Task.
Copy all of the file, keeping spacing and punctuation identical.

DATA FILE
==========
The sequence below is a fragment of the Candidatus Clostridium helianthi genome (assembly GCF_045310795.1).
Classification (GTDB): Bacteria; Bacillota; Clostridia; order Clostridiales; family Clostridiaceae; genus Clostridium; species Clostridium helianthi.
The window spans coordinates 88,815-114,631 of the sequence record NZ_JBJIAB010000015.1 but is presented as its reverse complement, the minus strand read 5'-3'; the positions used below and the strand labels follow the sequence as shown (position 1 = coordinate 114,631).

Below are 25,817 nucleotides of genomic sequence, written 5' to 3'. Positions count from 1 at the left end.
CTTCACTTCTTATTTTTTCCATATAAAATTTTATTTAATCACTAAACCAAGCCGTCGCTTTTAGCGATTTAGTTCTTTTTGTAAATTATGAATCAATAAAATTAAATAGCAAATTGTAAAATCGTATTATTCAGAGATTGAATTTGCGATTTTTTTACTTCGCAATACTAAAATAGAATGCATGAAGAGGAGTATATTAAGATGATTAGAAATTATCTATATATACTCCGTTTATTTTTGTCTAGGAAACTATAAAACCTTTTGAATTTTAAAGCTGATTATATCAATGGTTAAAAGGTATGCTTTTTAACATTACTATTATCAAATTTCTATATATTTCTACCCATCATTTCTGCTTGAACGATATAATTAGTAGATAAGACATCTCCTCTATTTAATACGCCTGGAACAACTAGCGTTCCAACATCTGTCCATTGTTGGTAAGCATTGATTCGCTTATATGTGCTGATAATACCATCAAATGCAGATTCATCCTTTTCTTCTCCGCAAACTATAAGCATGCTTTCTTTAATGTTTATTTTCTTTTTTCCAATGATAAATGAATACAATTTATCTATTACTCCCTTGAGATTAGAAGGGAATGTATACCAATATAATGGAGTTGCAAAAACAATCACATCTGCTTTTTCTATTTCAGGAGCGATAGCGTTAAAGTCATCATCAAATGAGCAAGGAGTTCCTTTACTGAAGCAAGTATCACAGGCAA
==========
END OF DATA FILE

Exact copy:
The sequence below is a fragment of the Candidatus Clostridium helianthi genome (assembly GCF_045310795.1).
Classification (GTDB): Bacteria; Bacillota; Clostridia; order Clostridiales; family Clostridiaceae; genus Clostridium; species Clostridium helianthi.
The window spans coordinates 88,815-114,631 of the sequence record NZ_JBJIAB010000015.1 but is presented as its reverse complement, the minus strand read 5'-3'; the positions used below and the strand labels follow the sequence as shown (position 1 = coordinate 114,631).

Below are 25,817 nucleotides of genomic sequence, written 5' to 3'. Positions count from 1 at the left end.
CTTCACTTCTTATTTTTTCCATATAAAATTTTATTTAATCACTAAACCAAGCCGTCGCTTTTAGCGATTTAGTTCTTTTTGTAAATTATGAATCAATAAAATTAAATAGCAAATTGTAAAATCGTATTATTCAGAGATTGAATTTGCGATTTTTTTACTTCGCAATACTAAAATAGAATGCATGAAGAGGAGTATATTAAGATGATTAGAAATTATCTATATATACTCCGTTTATTTTTGTCTAGGAAACTATAAAACCTTTTGAATTTTAAAGCTGATTATATCAATGGTTAAAAGGTATGCTTTTTAACATTACTATTATCAAATTTCTATATATTTCTACCCATCATTTCTGCTTGAACGATATAATTAGTAGATAAGACATCTCCTCTATTTAATACGCCTGGAACAACTAGCGTTCCAACATCTGTCCATTGTTGGTAAGCATTGATTCGCTTATATGTGCTGATAATACCATCAAATGCAGATTCATCCTTTTCTTCTCCGCAAACTATAAGCATGCTTTCTTTAATGTTTATTTTCTTTTTTCCAATGATAAATGAATACAATTTATCTATTACTCCCTTGAGATTAGAAGGGAATGTATACCAATATAATGGAGTTGCAAAAACAATCACATCTGCTTTTTCTATTTCAGGAGCGATAGCGTTAAAGTCATCATCAAATGAGCAAGGAGTTCCTTTACTGAAGCAAGTATCACAGGCAA